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Himachal Farmers Pin All Hopes On Rain Showers Amid Disrupted Climate And Dry Spell

With 80 per cent of the total cultivated land being dependent on rain, the weather holds the key to Himachal Pradesh’s agricultural economy and livelihoods.

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Representative Image- Apple orchard, Shimla
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Due to an overall rain deficiency of nearly 36 per cent in January-February this year and almost a 100 per cent rain deficit in December 2022, Himachal Pradesh is witnessing disrupted weather to its disadvantage, except for sudden unusual rains in the plains and snowfall in high mountains.

As the northern states have reported substantial damage in their standing crops—Rabi and cereals, there is a mixed crisis for the farmers and fruit growers of Himachal Pradesh. Yet they are pinning their hopes on MeT’s fresh advisory suggesting another light to moderate rain/snow along with thunderstorms and hailstorms from March 30, and subsequent 3-4 days with peak intensity on March 31 and April 1, 2023, in the state.

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The latest IMD forecast said there could be a fresh spell of rainfall and thunderstorm in Himachal Pradesh, Uttarakhand, Punjab, Haryana, West Uttar Pradesh, Rajasthan, Madhya Pradesh, Vidarbha, and Chhattisgarh. “Strong wind/hail may damage plantation, horticulture, and standing crops,” the IMD said in its advisory to farmers on Wednesday.

“Barring some parts of Una and Kangra, particularly Nurpur and areas bordering Punjab have reported certain damage to the standing crops due to rains and wind storms. Last week's rains have been very beneficial to the crops. Our food grains production may exceed the targets if the weather remains friendly in the coming weeks,” says Chander Kumar, Himachal Pradesh minister for agriculture.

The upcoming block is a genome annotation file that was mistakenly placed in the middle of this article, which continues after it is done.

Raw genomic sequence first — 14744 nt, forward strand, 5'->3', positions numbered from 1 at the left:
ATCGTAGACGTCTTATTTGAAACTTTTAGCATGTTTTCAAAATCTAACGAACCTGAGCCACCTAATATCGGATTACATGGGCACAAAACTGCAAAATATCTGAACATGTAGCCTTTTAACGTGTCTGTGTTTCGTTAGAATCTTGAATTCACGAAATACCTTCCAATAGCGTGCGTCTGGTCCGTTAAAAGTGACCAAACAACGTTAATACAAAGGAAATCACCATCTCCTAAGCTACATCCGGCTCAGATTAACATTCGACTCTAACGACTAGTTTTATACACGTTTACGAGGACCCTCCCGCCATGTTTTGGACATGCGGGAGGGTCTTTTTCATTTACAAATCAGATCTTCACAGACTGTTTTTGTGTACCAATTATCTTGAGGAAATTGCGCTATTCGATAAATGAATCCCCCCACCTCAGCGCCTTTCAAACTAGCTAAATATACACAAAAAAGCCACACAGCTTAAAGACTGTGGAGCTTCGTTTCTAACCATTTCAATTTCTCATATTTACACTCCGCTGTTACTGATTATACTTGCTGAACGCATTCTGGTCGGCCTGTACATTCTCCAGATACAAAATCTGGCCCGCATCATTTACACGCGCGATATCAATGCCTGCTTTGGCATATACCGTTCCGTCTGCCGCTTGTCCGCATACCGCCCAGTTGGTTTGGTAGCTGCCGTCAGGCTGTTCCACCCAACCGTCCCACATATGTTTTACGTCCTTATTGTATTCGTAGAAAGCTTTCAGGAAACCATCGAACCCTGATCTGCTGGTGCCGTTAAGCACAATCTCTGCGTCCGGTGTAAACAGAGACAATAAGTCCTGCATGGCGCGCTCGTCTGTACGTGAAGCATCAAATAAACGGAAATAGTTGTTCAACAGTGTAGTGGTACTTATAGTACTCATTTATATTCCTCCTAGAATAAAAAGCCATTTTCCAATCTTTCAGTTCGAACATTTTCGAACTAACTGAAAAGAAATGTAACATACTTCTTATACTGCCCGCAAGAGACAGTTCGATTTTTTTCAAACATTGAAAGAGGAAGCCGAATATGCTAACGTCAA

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Till last week’s rains, which were usually regular, the agriculture department had reported 10- 15 per cent damage to Rabi crops due to inadequate/ deficient rains. The maximum damage was up to 33 per cent in rain-fed areas. The partially irrigated or fully irrigated areas were better.

Higher altitudes and tribal areas received another mild spell of snow. Kadhrala and Gondla received three cm and one cm of snow, while mid and low hills were showered by light to moderate rains. The prolonged dry spell between December and February not only delayed the sowing in some districts like Una, Hamirpur, Sirmaur, Solan, and Kangra but also affected agricultural growth. Thus, rains are seen as beneficial to the wheat crop, vegetables, and cereals.

Himachal Pradesh’s wheat cultivation is done at 3.30 lakh hectares and the production target for the year is assessed at 6.17 lakh MT (metric ton). The agriculture department has also proposed to cover 82,000 hectares.

A shift in weather and economy